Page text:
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Subsun pictured in winter by John Scurlock (photo galleries) over Three Fingers in the North Cascades Range, Washington State. Image ©John Scurlock

The subsun can often be seen from an airplane as a blinding and shimmering disk or oval. Look down on sunward side of the aircraft at clouds or mist to see it drifting with the 'plane over the clouds or landscape.

The subsun is an ice halo formed by reflection of sunlight from the upper and lower nearly horizontal faces of plate crystals. The crystals act as millions of tiny mirrors to form a reflected image of the sun. When the crystals have larger wobbles from horizontal the subsun becomes a lower sun pillar.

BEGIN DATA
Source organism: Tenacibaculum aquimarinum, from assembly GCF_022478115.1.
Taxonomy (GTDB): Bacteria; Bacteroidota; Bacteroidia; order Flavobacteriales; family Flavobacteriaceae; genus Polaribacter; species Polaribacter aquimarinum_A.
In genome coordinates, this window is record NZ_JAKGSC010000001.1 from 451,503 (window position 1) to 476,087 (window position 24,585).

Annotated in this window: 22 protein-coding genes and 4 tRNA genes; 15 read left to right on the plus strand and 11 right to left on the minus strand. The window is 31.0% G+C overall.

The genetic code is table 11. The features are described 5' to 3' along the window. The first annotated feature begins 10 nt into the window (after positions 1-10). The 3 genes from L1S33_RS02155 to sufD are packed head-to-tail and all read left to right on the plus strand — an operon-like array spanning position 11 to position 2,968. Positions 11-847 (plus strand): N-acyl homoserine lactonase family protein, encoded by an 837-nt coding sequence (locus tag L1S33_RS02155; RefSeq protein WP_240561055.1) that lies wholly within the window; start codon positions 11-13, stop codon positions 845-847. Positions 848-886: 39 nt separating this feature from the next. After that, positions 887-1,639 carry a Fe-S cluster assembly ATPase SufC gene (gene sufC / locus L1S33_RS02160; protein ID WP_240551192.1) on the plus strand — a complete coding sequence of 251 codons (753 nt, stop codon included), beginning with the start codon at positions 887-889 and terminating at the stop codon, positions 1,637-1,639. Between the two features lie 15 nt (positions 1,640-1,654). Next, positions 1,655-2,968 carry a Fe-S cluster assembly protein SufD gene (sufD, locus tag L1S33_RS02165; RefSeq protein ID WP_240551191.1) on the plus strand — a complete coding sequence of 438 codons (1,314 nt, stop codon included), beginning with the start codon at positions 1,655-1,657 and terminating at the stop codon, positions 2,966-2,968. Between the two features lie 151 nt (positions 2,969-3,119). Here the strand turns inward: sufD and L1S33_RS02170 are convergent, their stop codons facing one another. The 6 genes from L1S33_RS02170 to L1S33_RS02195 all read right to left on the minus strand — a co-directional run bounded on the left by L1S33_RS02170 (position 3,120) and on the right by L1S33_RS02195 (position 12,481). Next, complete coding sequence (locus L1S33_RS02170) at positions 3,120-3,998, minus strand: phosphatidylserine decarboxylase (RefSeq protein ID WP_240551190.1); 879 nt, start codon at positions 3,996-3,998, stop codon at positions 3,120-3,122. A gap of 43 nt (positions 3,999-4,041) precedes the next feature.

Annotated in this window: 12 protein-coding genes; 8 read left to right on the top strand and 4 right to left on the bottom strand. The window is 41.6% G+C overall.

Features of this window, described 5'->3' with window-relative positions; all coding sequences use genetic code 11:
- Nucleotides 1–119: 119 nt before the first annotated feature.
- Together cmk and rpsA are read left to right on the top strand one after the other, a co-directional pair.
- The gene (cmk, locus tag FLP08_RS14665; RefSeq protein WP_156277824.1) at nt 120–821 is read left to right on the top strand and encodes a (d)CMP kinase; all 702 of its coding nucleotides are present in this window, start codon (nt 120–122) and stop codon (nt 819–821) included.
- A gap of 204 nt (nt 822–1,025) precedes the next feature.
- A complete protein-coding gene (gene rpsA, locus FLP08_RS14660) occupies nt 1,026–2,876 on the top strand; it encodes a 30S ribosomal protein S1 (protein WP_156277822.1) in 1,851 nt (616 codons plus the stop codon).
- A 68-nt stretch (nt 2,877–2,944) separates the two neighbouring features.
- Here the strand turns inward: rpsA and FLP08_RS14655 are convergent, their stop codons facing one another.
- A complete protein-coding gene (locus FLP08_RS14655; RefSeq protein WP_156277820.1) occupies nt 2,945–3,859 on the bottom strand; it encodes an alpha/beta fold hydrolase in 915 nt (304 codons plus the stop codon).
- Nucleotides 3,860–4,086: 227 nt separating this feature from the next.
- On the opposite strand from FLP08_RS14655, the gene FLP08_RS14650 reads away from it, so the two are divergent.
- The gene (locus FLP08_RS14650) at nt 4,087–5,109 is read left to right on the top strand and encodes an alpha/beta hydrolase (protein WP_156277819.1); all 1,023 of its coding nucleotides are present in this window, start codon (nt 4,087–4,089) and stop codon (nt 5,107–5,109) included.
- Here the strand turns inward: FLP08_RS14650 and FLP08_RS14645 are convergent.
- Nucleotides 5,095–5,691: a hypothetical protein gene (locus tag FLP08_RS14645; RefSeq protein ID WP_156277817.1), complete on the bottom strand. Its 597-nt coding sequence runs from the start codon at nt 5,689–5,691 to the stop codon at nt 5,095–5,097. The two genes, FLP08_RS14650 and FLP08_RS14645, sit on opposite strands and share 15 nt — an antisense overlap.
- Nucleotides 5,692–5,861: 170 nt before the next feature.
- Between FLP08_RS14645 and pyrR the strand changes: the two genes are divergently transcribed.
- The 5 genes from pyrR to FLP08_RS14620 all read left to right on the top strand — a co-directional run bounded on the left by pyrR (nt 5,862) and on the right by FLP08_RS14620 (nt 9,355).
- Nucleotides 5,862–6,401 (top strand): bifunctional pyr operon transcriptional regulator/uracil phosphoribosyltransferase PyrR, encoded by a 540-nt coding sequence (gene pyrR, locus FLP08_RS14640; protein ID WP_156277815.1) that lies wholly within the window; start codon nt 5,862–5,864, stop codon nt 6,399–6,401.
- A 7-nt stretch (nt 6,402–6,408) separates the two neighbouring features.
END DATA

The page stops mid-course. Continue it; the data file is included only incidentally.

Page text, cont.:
Here the sun is low and the small aircraft is actually flying through diamond dust ice crystals. The resulting subsun seemingly hangs in the air but of course, like all halos and rainbows, it has no corporeal existence.